Vehicle Sales Slowdown Spurs Demand for Extended Financing

As passenger vehicle sales decelerate, manufacturers are urging auto financiers to extend the credit period for dealers from 60 to 90 days. This request, discussed at the Federation of Automobile Dealers Associations’ (Fada) third Annual Finance & Insurance Summit, reflects growing pressure on retail channels due to slow sales and increasing inventory at dealerships. Akhilesh Roy from HDFC Bank highlighted the significant demand from major manufacturers like Maruti Suzuki and Hyundai Motor India for this credit extension. However, dealers argue that longer credit periods would increase financial strain due to higher interest costs, especially as current stock levels have risen to 55-60 days, up from the usual 30 days for this season.

India’s automakers typically operate on a ‘cash and carry’ model, where retailers secure loans from banks and non-banking financial companies to purchase inventory for 45-60 days at interest rates between 7.5% and 9.25%. The increasing inventory levels, now at a 60-day stockpile, could impose a substantial financial burden on dealerships due to additional interest costs. This situation mirrors trends from 2018-19 when high inventory levels led to the closure of around 282 passenger vehicle dealerships. Fada is currently in discussions with the Society of Indian Automobile Manufacturers (SIAM) to address these issues, but original equipment manufacturers (OEMs) are pushing for an extension to 90 days, potentially worsening the inventory problem for dealers.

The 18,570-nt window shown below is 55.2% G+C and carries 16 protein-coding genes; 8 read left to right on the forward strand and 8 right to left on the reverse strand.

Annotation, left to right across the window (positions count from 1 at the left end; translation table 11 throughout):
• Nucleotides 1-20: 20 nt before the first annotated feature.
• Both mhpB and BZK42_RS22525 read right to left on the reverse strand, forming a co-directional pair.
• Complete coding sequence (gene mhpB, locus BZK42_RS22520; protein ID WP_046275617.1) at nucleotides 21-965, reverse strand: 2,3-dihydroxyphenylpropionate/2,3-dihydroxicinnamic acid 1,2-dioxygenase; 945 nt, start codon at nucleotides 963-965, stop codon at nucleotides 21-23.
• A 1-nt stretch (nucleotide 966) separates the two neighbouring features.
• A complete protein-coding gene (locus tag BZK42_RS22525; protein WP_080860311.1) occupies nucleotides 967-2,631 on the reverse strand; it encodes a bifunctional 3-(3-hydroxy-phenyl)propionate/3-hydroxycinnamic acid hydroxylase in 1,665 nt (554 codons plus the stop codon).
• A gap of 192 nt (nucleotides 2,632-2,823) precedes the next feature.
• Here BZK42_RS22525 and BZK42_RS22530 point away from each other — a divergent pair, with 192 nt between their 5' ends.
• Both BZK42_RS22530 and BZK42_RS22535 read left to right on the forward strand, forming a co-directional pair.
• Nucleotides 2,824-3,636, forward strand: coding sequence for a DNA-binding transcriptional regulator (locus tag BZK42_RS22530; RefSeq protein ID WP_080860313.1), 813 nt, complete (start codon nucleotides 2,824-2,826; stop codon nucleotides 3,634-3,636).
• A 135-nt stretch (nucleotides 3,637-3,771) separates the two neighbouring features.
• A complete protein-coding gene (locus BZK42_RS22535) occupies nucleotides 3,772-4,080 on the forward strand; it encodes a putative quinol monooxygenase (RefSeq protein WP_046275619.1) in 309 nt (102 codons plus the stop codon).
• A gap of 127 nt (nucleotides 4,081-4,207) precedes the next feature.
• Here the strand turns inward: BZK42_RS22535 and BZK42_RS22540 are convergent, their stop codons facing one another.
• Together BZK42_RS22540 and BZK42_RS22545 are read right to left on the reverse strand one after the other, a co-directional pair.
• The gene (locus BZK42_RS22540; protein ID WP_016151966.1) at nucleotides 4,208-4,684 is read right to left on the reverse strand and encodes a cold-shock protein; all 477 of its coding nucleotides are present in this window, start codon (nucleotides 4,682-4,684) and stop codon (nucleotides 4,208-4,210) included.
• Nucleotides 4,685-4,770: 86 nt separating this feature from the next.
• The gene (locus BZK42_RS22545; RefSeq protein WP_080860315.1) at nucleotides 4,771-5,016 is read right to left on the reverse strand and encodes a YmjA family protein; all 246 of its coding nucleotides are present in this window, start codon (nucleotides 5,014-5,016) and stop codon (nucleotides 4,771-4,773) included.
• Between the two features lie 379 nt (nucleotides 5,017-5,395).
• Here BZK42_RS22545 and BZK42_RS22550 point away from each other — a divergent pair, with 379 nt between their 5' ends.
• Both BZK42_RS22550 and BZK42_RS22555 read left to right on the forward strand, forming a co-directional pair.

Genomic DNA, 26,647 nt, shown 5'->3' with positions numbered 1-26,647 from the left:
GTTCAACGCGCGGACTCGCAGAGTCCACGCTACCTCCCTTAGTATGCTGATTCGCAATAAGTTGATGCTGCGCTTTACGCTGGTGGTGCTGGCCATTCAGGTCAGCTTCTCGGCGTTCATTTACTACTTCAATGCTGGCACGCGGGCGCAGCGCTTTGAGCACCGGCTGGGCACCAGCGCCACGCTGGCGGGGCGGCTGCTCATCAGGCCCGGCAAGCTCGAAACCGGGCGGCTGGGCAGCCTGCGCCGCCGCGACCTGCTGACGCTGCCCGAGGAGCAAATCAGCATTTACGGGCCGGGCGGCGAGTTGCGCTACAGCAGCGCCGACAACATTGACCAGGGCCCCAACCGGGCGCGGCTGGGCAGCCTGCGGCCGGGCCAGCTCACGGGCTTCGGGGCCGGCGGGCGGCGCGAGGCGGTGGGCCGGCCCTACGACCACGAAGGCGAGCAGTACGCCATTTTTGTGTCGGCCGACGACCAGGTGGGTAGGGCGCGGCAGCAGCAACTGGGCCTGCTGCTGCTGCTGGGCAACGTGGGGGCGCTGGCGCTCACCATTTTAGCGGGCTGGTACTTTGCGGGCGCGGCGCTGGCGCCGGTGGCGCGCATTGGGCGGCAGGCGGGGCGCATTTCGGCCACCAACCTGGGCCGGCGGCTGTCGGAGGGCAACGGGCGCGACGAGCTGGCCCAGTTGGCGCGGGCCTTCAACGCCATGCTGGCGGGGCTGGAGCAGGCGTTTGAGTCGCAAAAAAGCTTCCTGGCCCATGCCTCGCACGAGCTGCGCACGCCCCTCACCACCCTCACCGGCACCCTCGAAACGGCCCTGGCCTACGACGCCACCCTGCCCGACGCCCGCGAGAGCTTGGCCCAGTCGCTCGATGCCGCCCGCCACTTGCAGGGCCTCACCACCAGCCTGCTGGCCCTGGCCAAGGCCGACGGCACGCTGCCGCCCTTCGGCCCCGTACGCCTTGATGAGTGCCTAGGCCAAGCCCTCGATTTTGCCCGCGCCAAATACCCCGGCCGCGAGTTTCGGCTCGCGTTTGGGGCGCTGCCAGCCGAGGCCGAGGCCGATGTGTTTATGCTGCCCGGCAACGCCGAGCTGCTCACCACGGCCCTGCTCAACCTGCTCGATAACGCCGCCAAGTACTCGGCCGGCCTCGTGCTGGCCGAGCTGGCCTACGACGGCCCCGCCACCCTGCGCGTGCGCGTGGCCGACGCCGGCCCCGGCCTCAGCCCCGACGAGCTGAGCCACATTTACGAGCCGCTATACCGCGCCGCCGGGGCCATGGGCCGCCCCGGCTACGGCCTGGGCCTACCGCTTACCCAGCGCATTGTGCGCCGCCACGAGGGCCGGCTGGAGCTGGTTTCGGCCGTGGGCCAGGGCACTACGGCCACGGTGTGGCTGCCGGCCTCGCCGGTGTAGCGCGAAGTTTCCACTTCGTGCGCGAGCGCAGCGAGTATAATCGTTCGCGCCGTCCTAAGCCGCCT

In May, retail car sales in India dropped by 1%, reflecting a slowdown in wholesale growth. This decline, attributed to elections and extreme heat, impacted demand and delayed purchase decisions. Two-wheeler sales growth also slowed to 2.6% in May from 33% in April. Overall retail sales across all segments grew by 2.6% year-on-year in May, compared to a 27% rise in April. The auto industry, contributing 7% to India’s GDP, serves as a significant indicator of private consumption. Dealers face challenges with increasing inventories of slow-selling models, particularly small cars, as their prices have outpaced the income growth of target customers. This has resulted in retail sales growth lagging behind wholesale growth, putting financial strain on dealers.

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